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Date: 22 January 2017. Watermaker Wish Coming True.

janice142

Side Note: A lot has been happening around the boat of late. To keep things in chronological order, I'm posting as I wrote so friends can catch up with all that is occurring in my world. Life afloat keeps getting better.

Great News!!! I was offered a Katydin 40E watermaker. It comes complete with the world cruising kit and the spares kit too along with a pre-filter assembly I read about. It was an amazing coup. I am truly blessed. My friend Ken is taking it off his sailboat and will install it in mine. I am beyond excited, thrilled, joyous, happy, and cannot stop smiling. True friends are an amazing gift.
 

This is Ken's boat. She's a 40' Rhodes Bounty2 set up for world cruising.

BOB from Time Stopped, HIPPY PAUL, KEN and me.


Since before I found my Seaweed I have lusted after watermakers. Originally I wanted a Spectra with Z-Brane. The cost nine years ago started at $6,000 and quickly moved north with accessories and such. I could not justify that expense. Nor could I splurge as there wasn't enough in the coffers to pay for such a thing.

But a girl can dream, and boy oh boy have I dreamed of finding a watermaker I could afford.
 

Hauling water is physically very difficult for me.
I'm not getting any younger. It is not getting any easier.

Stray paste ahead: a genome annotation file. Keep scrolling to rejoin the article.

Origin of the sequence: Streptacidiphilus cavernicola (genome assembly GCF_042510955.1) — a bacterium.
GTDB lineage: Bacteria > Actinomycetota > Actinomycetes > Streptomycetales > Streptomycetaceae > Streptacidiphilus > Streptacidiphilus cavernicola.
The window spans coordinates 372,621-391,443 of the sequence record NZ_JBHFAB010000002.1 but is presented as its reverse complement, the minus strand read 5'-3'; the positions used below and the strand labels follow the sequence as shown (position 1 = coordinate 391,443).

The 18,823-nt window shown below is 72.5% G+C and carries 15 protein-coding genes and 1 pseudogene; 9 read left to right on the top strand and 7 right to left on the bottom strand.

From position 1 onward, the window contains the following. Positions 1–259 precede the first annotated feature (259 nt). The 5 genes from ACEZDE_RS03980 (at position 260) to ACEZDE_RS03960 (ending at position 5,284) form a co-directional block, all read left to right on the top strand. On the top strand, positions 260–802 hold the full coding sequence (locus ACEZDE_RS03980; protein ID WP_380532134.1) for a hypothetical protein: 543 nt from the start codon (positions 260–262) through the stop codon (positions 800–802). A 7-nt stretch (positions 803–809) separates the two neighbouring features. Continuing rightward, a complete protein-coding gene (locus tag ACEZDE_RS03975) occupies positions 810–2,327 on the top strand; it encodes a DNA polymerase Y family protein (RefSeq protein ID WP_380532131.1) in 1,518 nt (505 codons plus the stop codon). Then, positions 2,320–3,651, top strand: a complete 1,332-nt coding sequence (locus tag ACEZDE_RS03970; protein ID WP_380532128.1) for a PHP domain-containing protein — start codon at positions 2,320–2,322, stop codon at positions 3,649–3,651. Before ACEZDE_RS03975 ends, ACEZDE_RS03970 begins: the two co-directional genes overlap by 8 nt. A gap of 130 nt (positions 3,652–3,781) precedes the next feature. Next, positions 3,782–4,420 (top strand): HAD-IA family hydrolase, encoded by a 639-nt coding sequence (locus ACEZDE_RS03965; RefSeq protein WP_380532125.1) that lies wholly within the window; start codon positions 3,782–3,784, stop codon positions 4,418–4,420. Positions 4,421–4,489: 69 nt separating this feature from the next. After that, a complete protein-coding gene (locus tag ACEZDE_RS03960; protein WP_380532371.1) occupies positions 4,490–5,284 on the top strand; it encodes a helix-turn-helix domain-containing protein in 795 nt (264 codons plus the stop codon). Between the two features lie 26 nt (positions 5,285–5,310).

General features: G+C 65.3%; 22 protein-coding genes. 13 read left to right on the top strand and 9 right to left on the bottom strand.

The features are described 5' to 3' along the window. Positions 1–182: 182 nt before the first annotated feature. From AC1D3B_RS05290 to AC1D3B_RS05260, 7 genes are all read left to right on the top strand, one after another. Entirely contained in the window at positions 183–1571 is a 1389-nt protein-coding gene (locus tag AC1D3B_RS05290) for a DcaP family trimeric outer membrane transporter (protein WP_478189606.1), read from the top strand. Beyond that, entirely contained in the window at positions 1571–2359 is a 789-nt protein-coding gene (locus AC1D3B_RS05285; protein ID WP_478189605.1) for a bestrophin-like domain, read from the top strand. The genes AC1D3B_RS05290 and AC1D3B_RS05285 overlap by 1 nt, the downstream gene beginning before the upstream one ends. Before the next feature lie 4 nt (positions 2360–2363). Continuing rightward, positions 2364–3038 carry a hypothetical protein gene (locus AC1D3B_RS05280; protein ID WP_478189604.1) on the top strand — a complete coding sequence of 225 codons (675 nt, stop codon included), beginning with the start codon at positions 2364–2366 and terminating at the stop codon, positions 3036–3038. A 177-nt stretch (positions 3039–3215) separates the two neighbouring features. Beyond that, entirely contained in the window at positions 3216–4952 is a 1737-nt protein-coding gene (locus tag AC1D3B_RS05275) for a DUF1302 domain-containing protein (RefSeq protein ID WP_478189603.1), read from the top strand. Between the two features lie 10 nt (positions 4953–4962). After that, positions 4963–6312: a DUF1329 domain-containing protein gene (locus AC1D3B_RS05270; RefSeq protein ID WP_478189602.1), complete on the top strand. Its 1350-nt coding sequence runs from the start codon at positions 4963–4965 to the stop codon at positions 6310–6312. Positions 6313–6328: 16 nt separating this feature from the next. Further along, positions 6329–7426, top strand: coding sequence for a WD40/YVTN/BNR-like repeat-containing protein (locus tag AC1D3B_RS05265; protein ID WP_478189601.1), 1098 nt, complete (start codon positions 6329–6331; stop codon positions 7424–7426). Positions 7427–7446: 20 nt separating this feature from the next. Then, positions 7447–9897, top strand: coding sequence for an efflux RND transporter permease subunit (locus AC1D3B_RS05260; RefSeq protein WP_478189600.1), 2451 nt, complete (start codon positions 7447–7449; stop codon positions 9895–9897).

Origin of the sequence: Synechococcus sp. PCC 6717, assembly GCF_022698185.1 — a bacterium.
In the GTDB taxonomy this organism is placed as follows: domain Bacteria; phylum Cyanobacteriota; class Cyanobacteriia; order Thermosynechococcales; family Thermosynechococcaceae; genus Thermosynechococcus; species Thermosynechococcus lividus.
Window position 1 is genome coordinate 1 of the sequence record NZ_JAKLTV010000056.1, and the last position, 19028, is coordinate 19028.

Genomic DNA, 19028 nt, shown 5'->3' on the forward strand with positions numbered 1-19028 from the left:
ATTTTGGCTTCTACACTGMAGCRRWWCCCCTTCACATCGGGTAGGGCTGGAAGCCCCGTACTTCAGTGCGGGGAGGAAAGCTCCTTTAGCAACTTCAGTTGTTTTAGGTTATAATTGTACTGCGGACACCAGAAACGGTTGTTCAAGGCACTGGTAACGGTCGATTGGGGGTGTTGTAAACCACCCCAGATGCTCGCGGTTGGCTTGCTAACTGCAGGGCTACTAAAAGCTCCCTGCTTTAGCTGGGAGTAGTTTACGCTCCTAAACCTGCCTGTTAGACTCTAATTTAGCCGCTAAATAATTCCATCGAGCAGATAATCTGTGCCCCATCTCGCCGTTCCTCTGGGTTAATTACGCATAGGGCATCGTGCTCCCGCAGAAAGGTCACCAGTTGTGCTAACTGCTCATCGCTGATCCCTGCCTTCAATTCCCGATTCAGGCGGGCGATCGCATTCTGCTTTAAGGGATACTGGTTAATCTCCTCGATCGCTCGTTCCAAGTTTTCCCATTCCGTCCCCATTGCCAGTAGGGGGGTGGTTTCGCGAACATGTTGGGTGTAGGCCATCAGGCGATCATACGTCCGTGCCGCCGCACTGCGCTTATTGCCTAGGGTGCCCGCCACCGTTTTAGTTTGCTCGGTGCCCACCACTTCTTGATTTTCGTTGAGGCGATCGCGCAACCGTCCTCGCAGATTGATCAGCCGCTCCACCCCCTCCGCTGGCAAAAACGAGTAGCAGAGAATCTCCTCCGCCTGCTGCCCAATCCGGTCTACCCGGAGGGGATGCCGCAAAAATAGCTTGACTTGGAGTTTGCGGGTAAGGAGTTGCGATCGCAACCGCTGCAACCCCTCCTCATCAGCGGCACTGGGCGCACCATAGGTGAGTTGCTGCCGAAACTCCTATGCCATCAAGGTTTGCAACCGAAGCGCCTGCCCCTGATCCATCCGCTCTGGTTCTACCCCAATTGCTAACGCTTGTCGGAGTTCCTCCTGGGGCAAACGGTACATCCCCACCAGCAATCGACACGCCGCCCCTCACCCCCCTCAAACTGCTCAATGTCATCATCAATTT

One of the downsides of having a small trawler such as Seaweed is that the space for tankage does not exist. Though she carries fifty gallons of water, that's not enough without economizing. Keeping hydrated is critical to health especially in the south where the heat can be oppressive.
 

 

Filling the water tank on Seaweed:

 

FIRST: Get permission before you take any water. Not all places allow you to fill your water tanks. It is boater's responsibility to find out who has the authority to permit you to take water. Then abide by their rules.

 

To fill the tank on Seaweed while at anchor I had to go to shore in Algae with water jugs. Mine are small because water weighs eight pounds per gallon and I could not lift a 40 pound five gallon container. Physically I simply do not have the strength.
 


Because I do not have upper body strength I use smaller water bottles. That necessitates multiple trips to fill my tank. It is exhausting.

Once back at Seaweed I have to balance myself on the seat in Algae. Then I lift the jug to the bow, open the fill and pour in the water. Hopefully I won't spill much.

This whole process is not easy. When it is hot the chore is just miserable. However I do like showers so this is one of those "glamorous jobs" the travel writers cannot describe accurately.

Someday you'll see, unless you frequent marinas and fuel docks.

 


Hauling water is not fun. Ugh. I hate it. Worse yet, I dread so much the whole procedure that it can take on enormous proportions in my mind. That probably seems silly to you men-folk. For me getting water aboard is something to be endured.


Because of Ken and Bill, now is the dawn of a new era. I'll have a watermaker up and running  very shortly.